Stakeholders in the coffee industry have pointed out that with the right initiatives, Nigeria could position itself as a key player in the global coffee trade. Stakeholders, at the West Africa Specialty Coffee Association (WASCA) 2023 World Coffee and Tea Expo in Lagos, stated that there is need to pay more attention to the non-oil sector of the economy, especially coffee.
The President of WASCA, Segun Lary-Lean, while speaking, stressed the need to unlock the potentials of the Nigerian coffee sector. He said that Nigeria’s coffee exports remain modest, with an annual output of under one million bags. “The type of coffee we produce in Nigeria is what the rest of the world is looking for. We should be doing US$2 billion annually. It should be more than that, but I don’t just want to overestimate”. He also stressed the need for strategic investments, modernised farming practices and value-added processing to harness the full economic benefits of the coffee industry. Lary-Lean pointed out that in many countries, mostly the Western countries, “coffee is like water, so you can imagine if you are talking about the demand for coffee, you are talking about the water demand.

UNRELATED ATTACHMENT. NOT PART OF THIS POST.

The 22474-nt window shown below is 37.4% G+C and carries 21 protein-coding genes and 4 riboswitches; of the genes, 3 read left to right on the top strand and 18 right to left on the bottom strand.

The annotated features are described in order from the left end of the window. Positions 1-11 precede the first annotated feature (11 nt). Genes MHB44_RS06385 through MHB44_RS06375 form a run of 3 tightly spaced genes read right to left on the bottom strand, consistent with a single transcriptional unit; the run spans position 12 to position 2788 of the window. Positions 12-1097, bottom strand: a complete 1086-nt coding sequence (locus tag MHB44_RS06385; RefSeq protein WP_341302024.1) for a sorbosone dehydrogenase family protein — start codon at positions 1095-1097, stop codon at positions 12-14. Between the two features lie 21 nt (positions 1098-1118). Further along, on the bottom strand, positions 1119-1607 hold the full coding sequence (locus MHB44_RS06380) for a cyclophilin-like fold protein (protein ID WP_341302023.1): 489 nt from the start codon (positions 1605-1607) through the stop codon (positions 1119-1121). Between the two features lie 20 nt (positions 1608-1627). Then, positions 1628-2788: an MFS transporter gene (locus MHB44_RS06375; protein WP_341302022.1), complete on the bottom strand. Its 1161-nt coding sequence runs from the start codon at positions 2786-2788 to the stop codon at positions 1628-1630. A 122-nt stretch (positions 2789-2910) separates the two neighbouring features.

Some companies and brands generate between US$20 billion to US$30 billion from coffee. If you check out the American and Indonesian brands, they are doing so much on coffee. The demand is always there. He added that the United States imports coffee from Africa, that the demand is always there. “Uganda is making a lot from coffee, Kenya too is making a lot from coffee, Nigeria can also do the same”, he said. The Chairman of the National Coffee and Tea Association of Nigeria, Oyo State chapter, Salihu Imam, said that coffee is the second most traded/valuable of all commodities and first in agricultural commodities in the world, that tea is also a sought-after crop in the world. He said Oyo State was poised to go into massive production of coffee from the next planting season that it plans to plant about two million seedlings in the next two to three seasons. Speaking further he advised the federal government to direct the Central Bank of Nigeria(CBN) to ensure commercial banks give out soft loans of not more than two per cent annual interest to farmers to boost agricultural commodities production.